First introduced by Kirchner (1958), the n-back is a widely used tool for assessing WM in the field of neuroscience. Its popularity in this area has much to do with how well it meets the demands of neuroimaging studies (Owen et al., 2005; Jaeggi et al., 2010). Thus, the responses that participants must provide are far simpler compared with other standard WM tasks; it is possible to record both accuracy and response times, and one can easily manipulate the level of difficulty depending on greater or lesser memory loads as well as the timing of stimulus presentation. Since the 1990s, as neuroimaging techniques have become more numerous, the n-back has grown in use and has been progressively adopted in other fields where other WM tasks were traditionally used.
The reliability of the task varies greatly depending on the study, from r = 0.16 (Van Leeuwen et al., 2007) to r = 0.91 (Friedman et al., 2008). The more complex levels such as 2-back and 3-back produce higher reliability coefficients (see Jaeggi et al., 2010). Correlations with other WM measures, although they differ from one study to another, are surprisingly low and not even significant (Redick and Lindsey, 2013). The variety of WM tasks and the different contents that they include (e.g., spatial, numeric, etc.) may be a reason for these low correlations. Thus, research findings where different types of WM measures (traditional or n-back) have been employed should not be considered as interchangeable (Kane et al., 2007).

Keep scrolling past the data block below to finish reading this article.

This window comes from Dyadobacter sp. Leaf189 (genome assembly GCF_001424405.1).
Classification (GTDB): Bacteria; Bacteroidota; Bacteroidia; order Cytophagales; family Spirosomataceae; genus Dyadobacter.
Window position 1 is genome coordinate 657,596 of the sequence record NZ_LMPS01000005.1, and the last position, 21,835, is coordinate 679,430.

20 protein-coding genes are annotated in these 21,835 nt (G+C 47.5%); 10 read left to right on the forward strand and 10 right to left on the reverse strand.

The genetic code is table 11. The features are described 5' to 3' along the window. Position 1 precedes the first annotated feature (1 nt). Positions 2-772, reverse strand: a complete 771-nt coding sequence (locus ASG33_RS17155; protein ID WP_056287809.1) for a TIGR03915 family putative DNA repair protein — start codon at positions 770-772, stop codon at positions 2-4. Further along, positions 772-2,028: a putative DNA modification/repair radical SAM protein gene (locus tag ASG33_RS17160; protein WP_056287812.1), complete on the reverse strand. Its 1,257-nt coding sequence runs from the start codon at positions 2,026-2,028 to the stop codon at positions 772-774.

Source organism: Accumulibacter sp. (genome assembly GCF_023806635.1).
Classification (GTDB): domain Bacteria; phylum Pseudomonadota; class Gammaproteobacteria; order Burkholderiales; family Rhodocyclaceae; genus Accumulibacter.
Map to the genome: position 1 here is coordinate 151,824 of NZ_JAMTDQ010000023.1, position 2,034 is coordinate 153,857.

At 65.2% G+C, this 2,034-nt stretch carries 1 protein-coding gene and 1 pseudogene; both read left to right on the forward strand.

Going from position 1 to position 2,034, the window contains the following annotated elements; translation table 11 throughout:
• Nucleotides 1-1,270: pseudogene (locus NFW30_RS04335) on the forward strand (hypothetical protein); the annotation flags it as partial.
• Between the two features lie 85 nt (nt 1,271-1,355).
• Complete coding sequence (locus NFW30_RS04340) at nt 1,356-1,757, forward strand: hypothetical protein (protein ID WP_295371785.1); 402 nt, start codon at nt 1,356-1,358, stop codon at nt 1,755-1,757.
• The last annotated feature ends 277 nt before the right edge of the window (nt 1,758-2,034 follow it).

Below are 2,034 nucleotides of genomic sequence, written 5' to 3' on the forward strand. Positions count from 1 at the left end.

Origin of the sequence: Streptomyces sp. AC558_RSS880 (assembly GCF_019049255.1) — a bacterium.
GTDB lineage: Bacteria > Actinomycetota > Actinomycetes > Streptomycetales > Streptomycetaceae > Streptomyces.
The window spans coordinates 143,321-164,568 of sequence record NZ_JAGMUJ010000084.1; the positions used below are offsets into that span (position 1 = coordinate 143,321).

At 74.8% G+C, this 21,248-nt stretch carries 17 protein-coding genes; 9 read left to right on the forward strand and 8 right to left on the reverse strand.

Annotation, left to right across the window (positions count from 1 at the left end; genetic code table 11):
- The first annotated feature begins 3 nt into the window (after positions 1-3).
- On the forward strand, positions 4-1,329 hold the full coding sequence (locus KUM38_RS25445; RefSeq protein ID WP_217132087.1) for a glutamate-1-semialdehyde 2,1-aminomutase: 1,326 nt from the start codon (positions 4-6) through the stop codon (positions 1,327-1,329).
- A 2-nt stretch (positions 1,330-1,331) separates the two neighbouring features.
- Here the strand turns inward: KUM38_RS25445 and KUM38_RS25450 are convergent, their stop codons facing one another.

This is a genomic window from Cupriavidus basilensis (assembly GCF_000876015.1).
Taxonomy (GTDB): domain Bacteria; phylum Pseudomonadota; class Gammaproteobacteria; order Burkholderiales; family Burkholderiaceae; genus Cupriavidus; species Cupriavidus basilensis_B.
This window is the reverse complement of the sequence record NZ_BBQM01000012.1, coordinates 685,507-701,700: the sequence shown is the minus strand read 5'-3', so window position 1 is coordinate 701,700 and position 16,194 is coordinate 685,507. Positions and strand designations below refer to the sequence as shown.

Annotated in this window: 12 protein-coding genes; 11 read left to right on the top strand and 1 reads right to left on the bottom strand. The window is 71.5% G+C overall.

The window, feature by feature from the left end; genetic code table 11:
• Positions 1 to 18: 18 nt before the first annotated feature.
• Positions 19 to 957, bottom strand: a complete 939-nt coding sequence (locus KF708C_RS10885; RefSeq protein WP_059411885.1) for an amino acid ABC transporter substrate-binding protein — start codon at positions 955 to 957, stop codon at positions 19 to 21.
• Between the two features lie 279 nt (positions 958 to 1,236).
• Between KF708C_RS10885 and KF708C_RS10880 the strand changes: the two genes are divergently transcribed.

Paradoxically, the n-back may show higher correlations with tasks that capture other constructs. In this regard, it is worth noting that relationships with intelligence measures are consistently found, in particular fluid intelligence, such as Raven’s Advanced Progressive Matrices (e.g., Kane et al., 2007; Colom et al., 2008; Jaeggi et al., 2010).
These seemingly contradictory findings may be related to the fact that different tasks capture different processes that contribute to WM performance. In this sense, the n-back includes components that have traditionally been considered parts of WM tasks. For example, a 2-back task requires participants to store two elements (e.g., letters) in WM. It further involves updating WM content, given that each time a new item is presented subjects must eliminate the previous item, add the new one, and maintain the presentation order of each item. In short, storage and processing operations that fall under the traditional definition of WM are also present in this task (Baddeley, 2007).
Furthermore, the n-back requires processes that are not found in other WM tasks. Perhaps the most relevant aspect is that n-back relies on recognition processes whereas traditional WM tasks require the retrieval of information. Hence, in n-back tasks participants may rely on assessments of familiarity, something that is not possible in traditional tasks. Moreover, n-back tasks depend on interference resolution processes in order to resolve the conflicts between familiarity and recollection, as well as other processes such as decision-making, temporal ordering, inhibition of no-longer-relevant information, and creation and updating of bindings between content and temporal context (see Oberauer, 2005; Kane et al., 2007).